As life spans continue to lengthen, it’s becoming increasingly clear that our brains as well as our bodies are amazingly resilient and adaptive. Even 90-year-olds can build new muscle mass through physical exercise. So can their brains, although what’s being developed is not new muscle but new synapses. And while some of the exercise that produces these effects is physical, most of it is mental.
Last year, when U.S. News reported and wrote the e-book, “How to Live to 100,” expert after expert extolled the benefits of continued strenuous mental and physical exercise into and throughout old age. These are not new benefits. But what is new is the accumulating evidence for how dramatically these activities can promote healthy aging, help ward off physical and cognitive decline and illnesses, and add years to our lives.
Posted by WBHI on May 5, 2013 in Think Outside The Box
by Victoria Ward for The Telegraph:
Researchers found that three glasses of bubbly a day could help ward off brain disorders such as dementia and Alzheimer’s disease.
They discovered that a compound found in the black grapes, Pinot noir and Pinot meunier, both of which are used for champagne, helps stave off forgetfulness. Jeremy Spencer, a biochemistry professor at Reading University, said: “Dementia probably starts in the 40s and goes on to the 80s. It is a gradual decline and so the earlier people take these beneficial compounds in champagne, the better.”
It is not the first time scientists have identified health benefits in champagne. In 2009, the same team found that it was as good for the heart as cocoa or red wine polyphenol antioxidants, which are believed to reduce the effects of cell-damaging free radicals in the body.
Posted by WBHI on May 2, 2013 in Think Twice
by Jayne MacAuley for Zoomers:
A gender gap means a research gap for women’s aging brains.
When Lynn Posluns learned that even now, basic-level scientific studies prefer to use male rats for Alzheimer’s disease studies, she wondered why. It turns out hormones in the brains of female rats complicate the studies. (For example, lady rats have to be monitored so scientists know where they are in their menstrual cycle.)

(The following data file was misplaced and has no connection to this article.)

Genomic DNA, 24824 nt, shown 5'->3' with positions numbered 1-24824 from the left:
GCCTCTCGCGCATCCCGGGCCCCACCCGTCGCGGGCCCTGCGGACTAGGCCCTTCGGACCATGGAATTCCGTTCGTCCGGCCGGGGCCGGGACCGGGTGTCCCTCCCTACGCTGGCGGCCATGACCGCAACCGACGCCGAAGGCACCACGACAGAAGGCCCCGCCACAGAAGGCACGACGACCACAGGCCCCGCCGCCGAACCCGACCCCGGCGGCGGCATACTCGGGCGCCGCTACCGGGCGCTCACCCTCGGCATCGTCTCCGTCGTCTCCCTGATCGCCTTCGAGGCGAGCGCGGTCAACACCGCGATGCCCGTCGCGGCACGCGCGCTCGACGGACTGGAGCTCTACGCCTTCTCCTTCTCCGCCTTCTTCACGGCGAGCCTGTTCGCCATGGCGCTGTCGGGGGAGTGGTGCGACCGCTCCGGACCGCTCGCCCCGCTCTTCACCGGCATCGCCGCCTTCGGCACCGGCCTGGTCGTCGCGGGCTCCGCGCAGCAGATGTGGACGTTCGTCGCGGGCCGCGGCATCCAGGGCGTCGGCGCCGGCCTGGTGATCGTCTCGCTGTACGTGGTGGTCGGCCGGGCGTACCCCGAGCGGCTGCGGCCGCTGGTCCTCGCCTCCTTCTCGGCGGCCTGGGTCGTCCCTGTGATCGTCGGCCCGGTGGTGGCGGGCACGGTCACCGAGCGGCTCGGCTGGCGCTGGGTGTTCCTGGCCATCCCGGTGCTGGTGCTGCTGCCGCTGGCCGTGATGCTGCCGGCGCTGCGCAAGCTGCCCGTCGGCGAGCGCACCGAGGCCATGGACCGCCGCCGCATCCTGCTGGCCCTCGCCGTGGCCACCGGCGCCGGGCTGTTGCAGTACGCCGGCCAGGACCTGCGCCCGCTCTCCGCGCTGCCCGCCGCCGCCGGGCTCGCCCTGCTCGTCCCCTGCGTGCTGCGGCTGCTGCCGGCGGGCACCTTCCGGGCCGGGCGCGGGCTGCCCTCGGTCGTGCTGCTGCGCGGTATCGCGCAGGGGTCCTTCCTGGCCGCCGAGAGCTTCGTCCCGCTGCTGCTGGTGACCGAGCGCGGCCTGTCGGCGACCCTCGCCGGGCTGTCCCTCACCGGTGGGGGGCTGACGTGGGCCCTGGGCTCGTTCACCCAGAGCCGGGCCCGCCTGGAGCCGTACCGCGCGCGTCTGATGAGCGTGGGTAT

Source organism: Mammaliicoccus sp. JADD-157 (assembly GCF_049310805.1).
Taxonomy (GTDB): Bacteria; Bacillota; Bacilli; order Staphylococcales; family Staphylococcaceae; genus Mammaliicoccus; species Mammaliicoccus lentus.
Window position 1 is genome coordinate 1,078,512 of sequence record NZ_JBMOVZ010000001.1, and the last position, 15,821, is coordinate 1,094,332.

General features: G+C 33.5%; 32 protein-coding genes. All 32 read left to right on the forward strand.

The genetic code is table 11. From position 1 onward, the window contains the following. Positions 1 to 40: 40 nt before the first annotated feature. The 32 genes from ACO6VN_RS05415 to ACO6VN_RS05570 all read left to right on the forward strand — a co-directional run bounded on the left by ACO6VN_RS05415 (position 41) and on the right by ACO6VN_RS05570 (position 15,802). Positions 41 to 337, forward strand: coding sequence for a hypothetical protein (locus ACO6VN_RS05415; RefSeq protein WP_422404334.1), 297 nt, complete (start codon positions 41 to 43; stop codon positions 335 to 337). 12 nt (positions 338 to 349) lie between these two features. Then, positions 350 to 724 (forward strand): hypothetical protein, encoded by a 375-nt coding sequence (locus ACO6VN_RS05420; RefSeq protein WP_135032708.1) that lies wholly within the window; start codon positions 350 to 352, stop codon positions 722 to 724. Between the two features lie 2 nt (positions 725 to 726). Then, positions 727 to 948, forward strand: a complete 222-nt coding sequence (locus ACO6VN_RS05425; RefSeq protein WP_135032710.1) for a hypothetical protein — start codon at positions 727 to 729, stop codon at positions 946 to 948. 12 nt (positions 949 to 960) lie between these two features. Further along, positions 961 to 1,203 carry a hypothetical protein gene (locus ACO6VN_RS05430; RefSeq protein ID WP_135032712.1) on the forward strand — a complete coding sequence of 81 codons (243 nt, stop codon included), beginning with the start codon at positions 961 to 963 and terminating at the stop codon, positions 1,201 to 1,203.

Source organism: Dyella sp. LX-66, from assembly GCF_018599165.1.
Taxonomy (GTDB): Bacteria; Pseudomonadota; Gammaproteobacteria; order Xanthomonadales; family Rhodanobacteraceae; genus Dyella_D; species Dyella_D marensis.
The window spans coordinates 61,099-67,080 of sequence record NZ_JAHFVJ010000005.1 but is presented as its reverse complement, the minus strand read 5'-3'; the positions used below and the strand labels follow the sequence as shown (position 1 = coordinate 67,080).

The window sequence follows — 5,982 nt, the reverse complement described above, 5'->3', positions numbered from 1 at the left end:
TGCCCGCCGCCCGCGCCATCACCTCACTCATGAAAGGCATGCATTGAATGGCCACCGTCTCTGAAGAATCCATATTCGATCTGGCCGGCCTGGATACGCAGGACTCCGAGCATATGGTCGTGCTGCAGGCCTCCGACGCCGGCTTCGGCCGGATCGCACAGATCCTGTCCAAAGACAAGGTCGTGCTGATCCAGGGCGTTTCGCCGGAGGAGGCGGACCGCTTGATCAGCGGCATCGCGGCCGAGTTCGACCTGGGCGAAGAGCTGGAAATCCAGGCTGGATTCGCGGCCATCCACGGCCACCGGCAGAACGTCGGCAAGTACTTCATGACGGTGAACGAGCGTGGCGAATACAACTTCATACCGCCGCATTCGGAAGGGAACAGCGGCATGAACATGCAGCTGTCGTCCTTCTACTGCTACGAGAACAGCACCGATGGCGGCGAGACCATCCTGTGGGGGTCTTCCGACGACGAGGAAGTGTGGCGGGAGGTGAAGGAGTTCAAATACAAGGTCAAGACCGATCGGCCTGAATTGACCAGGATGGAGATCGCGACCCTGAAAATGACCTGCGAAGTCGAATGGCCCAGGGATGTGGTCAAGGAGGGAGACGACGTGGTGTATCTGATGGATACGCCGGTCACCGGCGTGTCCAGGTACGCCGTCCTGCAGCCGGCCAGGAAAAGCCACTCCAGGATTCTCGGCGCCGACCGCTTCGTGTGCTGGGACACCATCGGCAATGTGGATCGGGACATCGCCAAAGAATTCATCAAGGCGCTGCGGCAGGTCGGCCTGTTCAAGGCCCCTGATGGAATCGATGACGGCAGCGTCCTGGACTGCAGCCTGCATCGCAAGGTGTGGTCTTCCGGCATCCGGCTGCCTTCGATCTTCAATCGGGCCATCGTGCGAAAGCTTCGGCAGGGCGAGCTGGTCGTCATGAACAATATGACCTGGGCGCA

But what good was using only male rats, when 70 per cent of newly diagnosed people with Alzheimer’s disease will be female, Posluns thought. The former director of the Baycrest Foundation decided to found the Women’s Brain Health Initiative to raise money that will fund innovative research into women’s brain aging disorders by foremost institutions throughout the world.
And what better way to showcase the consequences of a woman’s failing brain health than to hold a preview of a captivating Canadian film that shows exactly that. Still Mine, a film co-written and directed by Michael McGowan, premiers in theatres on May 3, 2013.
Posted by WBHI on May 2, 2013 in Great Minds Think Alike
by Chicago Tribune:
Researchers, doctors, drug and biotech companies, and medical institutions worldwide are urgently seeking to better understand the intricacies of brain function — and particularly to develop therapies to prevent or treat diseases such as Alzheimer’s and other forms of dementia.
But despite this substantial effort, no drug or therapy can beat the powerful effect that regular physical exercise has in preventing Alzheimer’s and improving brain function — even in those with Alzheimer’s.
One Mayo Clinic study showed that those who regularly engaged in moderate exercise five or six times a week in later life reduced their risk of mild cognitive impairment by 32 percent compared with more sedentary people. Those who began exercising at midlife saw a 39 percent reduction in the risk of mild cognitive impairment.
Posted by WBHI on May 1, 2013 in Think It Over
by Judith Graham for The New York Times:
A large body of research has linked late-life depression to social isolation, poorer health and an increased risk of death. Now, a new study finds that depression is associated with subsequent vascular dementia and Alzheimer’s disease, conditions poised to expand dramatically with the aging population.
The report, published on Wednesday in the British Journal of Psychiatry, is a meta-analysis of 23 previous studies that followed nearly 50,000 older adults over a median of five years.
The researchers found that depressed older adults (defined as those over age 50) were more than twice as likely to develop vascular dementia and 65 percent more likely to develop Alzheimer’s disease than similarly aged people who weren’t depressed.